Breeder Chronicle: Bad News Good News

Gecko breeding always has its highs and lows but this month has had some big swings. I’ll start with the bad news. Our first egg of the year hatched after 46 days and the hatchling looked a little weak. It ended up dying about 3 hours ago and I’m pretty upset. I know that some aren’t strong enough but that doesn’t make it any easier.


Including the clutch that I just found in my Mack Snow Eclipse tub I have 10 other eggs in the incubator so there will definitely be more babies. I still haven’t built a hatchling rack but with the open tub from the recently departed gecko and one soon to be open tub from a gecko I’m giving to a friend’s daughter I’ll have some time before I’m totally out of space. I should be able to split the adult tubs into two halves and have enough room for 4 full clutches of hatchlings.

Good News

Now for some good news. I was able to get a Mack Snow Tremper Albino het Eclipse male to pair with my NOVA, Mack Snow Enigma and Mack Snow het RAPTOR females. He weighed in at 36 grams so he needs a little time to put on some bulk but he should be able to breed this season. Hopefully I’ll be able to produce a Dreamsickle and some more NOVAs.

That brings me to my next bit of good news. I am proud to finally be able to announce that I have been working with Andy from and Brittney Gougeon from PacHerp on a project called the Reptile Calculator. It is a new genetic calculator available on the Windows Phone Store and the iPhone App Store. The app allows genetic calculation for Leopard Geckos, African Fat Tail Geckos, Corn Snakes and Western Hognose Snakes with more genetic sets on the way. Anyone who purchases the app will get free updates that will include any future genetic sets. The app will help you easily plan out your breeding projects. It also includes images and information for many of the genetic combinations that are on the market.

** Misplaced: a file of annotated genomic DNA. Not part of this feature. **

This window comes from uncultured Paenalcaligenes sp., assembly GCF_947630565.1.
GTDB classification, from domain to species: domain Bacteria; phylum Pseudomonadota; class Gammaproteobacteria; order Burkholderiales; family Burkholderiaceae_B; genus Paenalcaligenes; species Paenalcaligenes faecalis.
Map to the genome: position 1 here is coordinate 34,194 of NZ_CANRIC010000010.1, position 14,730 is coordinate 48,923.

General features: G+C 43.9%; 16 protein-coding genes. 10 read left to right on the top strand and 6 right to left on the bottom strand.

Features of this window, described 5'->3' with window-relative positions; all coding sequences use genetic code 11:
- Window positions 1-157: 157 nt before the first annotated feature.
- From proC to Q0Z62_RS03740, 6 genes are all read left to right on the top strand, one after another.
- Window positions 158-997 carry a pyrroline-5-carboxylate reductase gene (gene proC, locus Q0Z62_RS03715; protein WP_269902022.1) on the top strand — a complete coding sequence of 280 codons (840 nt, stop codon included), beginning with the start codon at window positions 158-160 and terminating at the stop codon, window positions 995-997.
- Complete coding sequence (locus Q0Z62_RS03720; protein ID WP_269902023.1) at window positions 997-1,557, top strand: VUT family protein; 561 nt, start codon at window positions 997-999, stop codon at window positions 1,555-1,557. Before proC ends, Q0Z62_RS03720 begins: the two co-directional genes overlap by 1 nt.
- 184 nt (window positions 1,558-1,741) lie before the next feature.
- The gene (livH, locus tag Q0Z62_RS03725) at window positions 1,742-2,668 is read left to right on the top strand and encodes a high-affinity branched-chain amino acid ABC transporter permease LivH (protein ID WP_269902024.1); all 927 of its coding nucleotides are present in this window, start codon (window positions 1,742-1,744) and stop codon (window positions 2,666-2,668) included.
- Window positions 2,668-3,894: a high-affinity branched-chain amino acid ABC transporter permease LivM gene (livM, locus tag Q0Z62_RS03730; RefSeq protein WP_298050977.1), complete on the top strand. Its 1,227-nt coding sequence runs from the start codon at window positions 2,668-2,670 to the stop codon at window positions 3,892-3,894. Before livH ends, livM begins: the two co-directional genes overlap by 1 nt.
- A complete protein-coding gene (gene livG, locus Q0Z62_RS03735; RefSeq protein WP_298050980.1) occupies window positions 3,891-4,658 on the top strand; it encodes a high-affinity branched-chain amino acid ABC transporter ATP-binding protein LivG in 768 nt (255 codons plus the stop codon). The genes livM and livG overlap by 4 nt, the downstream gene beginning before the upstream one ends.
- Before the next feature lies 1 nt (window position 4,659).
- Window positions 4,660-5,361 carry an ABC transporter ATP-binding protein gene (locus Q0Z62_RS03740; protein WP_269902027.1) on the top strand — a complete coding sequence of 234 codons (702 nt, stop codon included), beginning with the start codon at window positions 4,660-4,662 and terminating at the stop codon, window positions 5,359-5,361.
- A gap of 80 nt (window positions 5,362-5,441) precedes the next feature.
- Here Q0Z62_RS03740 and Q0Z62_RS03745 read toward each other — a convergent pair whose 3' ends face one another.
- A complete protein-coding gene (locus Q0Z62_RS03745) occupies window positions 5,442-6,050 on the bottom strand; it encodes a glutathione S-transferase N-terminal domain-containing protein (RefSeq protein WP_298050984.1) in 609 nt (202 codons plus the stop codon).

Next month I will hopefully be reporting back with a bunch of new babies and that I have stopped being lazy and finally build the hatchling rack. One of those is much more likely than the other, I’ll leave it up to you to decide. As usual if you have any questions or comments just leave them below.

What do you think?

Written by Justin Hansen

Justin Hansen's first reptile, an African Fat Tailed Gecko, sparked an interest that ended up consuming a dorm room in New York City and almost getting him expelled. Now that he has the space he is renewing his passion for breeding geckos. Currently focusing on Leopard Geckos he hopes to be able to branch out to other gecko species. He will be found at once he has a spare moment to finish the site.

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